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Title: Influence of cyclic changes in ovarian hormones on resting metabolic rate and appetite in women
Author: Campolier Bassaganyas, Marta
ISNI:       0000 0004 5989 4045
Awarding Body: Oxford Brookes University
Current Institution: Oxford Brookes University
Date of Award: 2016
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Energy balance, when energy intake (EI) equals energy expenditure (EE), is key in the maintenance of body weight and composition. Pre-menopausal women seem to experience fluctuations on both sides of the energy balance equation and this seems to respond to changes in the ovarian hormones, estradiol (E2) and progesterone (P4) within a menstrual cycle (MC). In light of the current prevalence of overweight and obese in the female population, it seems imperative to have a better understanding of the influence of the ovarian hormones on energy regulation in pre-menopausal women. This thesis aimed to: examine the fluctuations in salivary and plasma ovarian hormones within a MC in naturally cycling (NC) women and hormonal contraceptive (HC) users; investigate whether resting metabolic rate (RMR) significantly changed throughout the MC in NC women and in HC users; explore the association between RMR and the ovarian hormones; and investigate whether appetite responses to the same breakfast changed throughout the MC phases. Ovarian hormones in plasma experienced a greater fluctuation than in saliva within a MC and this affected the correlation and the ratio between the two collection specimens. Increases in RMR in the luteal (LPh) compared to the other MC phases in NC women were observed, but were not statistically significant despite showing clinically meaningful fluctuations. Salivary P4 contributed to the variance of RMR seen in the LPh. Finally, gastric emptying (GE) time and PYY response to a standardized breakfast changed significantly across the MC; the LPh had the fastest GE time and the smallest PYY response of all the phases. P4 and E2-P4 ratio were significantly correlated to GE time. The findings suggest that NC women might experience changes in their inherent regulatory mechanisms by which energy homeostasis is achieved within a MC. Whether these regulatory changes are beneficial or not in the maintenance of body weight in the long term remains unknown.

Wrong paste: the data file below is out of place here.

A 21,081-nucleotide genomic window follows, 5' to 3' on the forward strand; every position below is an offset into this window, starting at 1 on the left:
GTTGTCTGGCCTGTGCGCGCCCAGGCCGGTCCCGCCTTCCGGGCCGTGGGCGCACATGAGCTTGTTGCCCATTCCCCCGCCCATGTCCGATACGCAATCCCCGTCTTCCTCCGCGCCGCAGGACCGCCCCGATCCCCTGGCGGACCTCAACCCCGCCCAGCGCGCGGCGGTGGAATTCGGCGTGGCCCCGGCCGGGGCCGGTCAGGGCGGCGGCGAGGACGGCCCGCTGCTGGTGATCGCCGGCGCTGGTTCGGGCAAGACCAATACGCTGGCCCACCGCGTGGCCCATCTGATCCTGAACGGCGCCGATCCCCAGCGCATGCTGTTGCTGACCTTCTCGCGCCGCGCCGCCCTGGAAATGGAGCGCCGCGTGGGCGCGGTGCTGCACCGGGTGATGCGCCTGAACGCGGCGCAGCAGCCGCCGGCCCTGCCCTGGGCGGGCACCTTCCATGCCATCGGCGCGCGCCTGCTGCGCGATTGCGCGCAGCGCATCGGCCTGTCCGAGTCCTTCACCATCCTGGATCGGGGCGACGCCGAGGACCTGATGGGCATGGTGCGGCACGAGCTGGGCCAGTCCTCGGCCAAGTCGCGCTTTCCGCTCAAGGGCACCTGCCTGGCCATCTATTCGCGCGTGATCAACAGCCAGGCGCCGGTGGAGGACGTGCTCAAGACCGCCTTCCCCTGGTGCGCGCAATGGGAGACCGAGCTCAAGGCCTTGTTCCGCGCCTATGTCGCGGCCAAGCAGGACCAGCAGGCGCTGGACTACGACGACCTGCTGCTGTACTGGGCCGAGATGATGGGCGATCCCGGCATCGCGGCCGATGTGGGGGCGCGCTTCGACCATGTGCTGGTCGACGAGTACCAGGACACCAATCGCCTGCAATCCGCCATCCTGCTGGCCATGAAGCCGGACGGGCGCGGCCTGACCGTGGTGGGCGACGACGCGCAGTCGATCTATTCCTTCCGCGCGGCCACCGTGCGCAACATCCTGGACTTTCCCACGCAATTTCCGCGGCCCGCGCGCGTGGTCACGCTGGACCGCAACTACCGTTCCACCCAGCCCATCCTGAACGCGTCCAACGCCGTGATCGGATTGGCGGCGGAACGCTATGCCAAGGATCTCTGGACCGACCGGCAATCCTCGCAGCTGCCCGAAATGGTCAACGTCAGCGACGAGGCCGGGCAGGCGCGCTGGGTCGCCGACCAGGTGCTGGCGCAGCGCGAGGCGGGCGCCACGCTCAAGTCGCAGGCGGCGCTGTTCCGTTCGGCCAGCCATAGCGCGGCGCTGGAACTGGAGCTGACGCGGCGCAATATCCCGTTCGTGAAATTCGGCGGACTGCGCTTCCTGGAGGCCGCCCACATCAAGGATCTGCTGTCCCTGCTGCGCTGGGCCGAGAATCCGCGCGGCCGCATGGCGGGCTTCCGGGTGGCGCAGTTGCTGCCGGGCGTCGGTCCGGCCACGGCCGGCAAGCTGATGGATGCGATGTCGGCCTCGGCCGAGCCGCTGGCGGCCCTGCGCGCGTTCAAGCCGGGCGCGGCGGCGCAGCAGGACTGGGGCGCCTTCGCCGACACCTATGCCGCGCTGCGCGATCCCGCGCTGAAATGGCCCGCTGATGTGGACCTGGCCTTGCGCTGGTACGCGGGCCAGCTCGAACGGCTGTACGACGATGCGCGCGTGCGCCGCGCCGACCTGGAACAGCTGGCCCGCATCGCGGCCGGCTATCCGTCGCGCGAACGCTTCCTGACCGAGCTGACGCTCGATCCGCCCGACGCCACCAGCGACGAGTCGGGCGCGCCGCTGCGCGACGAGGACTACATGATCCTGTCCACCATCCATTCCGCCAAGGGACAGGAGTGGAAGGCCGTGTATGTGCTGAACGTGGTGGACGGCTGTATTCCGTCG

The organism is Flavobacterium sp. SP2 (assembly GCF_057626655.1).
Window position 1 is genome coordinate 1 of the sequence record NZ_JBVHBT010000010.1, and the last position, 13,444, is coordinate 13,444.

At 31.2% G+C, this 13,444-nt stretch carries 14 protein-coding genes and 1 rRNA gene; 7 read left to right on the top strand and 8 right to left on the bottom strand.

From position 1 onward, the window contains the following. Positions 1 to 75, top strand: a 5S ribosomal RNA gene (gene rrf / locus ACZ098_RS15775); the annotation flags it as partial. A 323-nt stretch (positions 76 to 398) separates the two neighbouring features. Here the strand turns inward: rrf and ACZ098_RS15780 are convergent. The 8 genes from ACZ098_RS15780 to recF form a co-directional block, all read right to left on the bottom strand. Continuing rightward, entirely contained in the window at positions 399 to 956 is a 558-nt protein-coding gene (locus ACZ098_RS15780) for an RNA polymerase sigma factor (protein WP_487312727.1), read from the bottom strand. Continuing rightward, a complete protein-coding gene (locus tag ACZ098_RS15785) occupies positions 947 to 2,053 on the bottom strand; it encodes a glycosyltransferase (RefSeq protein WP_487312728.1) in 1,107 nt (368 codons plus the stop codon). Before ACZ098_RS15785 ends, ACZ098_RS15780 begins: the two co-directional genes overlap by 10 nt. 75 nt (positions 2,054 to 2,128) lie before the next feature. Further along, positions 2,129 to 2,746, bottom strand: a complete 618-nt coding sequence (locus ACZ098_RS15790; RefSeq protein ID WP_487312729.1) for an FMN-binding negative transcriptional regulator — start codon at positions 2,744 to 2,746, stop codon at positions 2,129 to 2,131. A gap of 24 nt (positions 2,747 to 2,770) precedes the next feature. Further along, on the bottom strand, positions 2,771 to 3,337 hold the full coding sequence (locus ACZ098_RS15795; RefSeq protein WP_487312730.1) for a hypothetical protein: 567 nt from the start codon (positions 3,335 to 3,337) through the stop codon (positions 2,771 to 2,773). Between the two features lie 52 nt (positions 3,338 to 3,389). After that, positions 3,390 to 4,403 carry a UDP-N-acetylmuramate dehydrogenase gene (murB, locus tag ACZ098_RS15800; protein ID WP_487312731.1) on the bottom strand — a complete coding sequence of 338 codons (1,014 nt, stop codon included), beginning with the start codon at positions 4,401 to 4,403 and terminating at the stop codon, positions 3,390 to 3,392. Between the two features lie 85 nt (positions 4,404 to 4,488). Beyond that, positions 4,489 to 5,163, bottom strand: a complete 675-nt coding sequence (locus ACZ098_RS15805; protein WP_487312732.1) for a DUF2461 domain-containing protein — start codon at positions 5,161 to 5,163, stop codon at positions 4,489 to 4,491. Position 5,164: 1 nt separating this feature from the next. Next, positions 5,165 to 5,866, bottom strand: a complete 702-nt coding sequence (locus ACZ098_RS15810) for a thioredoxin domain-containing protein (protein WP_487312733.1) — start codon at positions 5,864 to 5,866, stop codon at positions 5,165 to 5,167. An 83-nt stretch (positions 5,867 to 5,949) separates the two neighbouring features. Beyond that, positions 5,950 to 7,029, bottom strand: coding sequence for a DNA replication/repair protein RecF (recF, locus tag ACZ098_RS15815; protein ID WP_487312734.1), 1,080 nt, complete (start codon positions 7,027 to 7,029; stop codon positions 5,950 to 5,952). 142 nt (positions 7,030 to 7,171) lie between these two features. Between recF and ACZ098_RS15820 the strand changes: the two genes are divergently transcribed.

Supervisor: Not available Sponsor: Not available
Qualification Name: Thesis (Ph.D.) Qualification Level: Doctoral
EThOS ID:  DOI: Not available